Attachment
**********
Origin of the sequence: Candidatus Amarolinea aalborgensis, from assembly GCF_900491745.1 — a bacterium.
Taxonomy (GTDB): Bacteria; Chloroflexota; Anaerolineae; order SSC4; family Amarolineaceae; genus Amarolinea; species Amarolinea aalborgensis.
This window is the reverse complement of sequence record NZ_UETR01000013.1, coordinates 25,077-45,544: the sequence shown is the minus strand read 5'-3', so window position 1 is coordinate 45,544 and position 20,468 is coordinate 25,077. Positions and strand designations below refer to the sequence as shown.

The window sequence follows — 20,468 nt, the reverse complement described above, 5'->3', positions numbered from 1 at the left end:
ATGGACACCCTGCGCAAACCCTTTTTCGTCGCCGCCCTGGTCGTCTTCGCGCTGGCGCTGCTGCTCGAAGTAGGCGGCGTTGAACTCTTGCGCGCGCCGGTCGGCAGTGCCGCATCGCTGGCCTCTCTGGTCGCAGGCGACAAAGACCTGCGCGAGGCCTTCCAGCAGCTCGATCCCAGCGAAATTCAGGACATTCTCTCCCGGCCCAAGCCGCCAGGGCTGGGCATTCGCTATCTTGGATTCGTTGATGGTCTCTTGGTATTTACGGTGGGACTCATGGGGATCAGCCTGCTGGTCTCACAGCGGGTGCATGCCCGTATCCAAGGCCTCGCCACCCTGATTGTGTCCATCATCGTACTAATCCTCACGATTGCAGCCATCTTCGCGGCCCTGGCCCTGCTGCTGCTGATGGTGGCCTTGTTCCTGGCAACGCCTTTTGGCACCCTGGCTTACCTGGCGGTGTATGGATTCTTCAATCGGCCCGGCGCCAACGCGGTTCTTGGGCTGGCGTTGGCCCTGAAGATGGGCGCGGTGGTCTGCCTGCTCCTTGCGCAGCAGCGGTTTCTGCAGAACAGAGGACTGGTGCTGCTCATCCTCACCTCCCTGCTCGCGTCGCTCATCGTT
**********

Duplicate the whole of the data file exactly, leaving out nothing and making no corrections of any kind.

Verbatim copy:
Origin of the sequence: Candidatus Amarolinea aalborgensis, from assembly GCF_900491745.1 — a bacterium.
Taxonomy (GTDB): Bacteria; Chloroflexota; Anaerolineae; order SSC4; family Amarolineaceae; genus Amarolinea; species Amarolinea aalborgensis.
This window is the reverse complement of sequence record NZ_UETR01000013.1, coordinates 25,077-45,544: the sequence shown is the minus strand read 5'-3', so window position 1 is coordinate 45,544 and position 20,468 is coordinate 25,077. Positions and strand designations below refer to the sequence as shown.

The window sequence follows — 20,468 nt, the reverse complement described above, 5'->3', positions numbered from 1 at the left end:
ATGGACACCCTGCGCAAACCCTTTTTCGTCGCCGCCCTGGTCGTCTTCGCGCTGGCGCTGCTGCTCGAAGTAGGCGGCGTTGAACTCTTGCGCGCGCCGGTCGGCAGTGCCGCATCGCTGGCCTCTCTGGTCGCAGGCGACAAAGACCTGCGCGAGGCCTTCCAGCAGCTCGATCCCAGCGAAATTCAGGACATTCTCTCCCGGCCCAAGCCGCCAGGGCTGGGCATTCGCTATCTTGGATTCGTTGATGGTCTCTTGGTATTTACGGTGGGACTCATGGGGATCAGCCTGCTGGTCTCACAGCGGGTGCATGCCCGTATCCAAGGCCTCGCCACCCTGATTGTGTCCATCATCGTACTAATCCTCACGATTGCAGCCATCTTCGCGGCCCTGGCCCTGCTGCTGCTGATGGTGGCCTTGTTCCTGGCAACGCCTTTTGGCACCCTGGCTTACCTGGCGGTGTATGGATTCTTCAATCGGCCCGGCGCCAACGCGGTTCTTGGGCTGGCGTTGGCCCTGAAGATGGGCGCGGTGGTCTGCCTGCTCCTTGCGCAGCAGCGGTTTCTGCAGAACAGAGGACTGGTGCTGCTCATCCTCACCTCCCTGCTCGCGTCGCTCATCGTT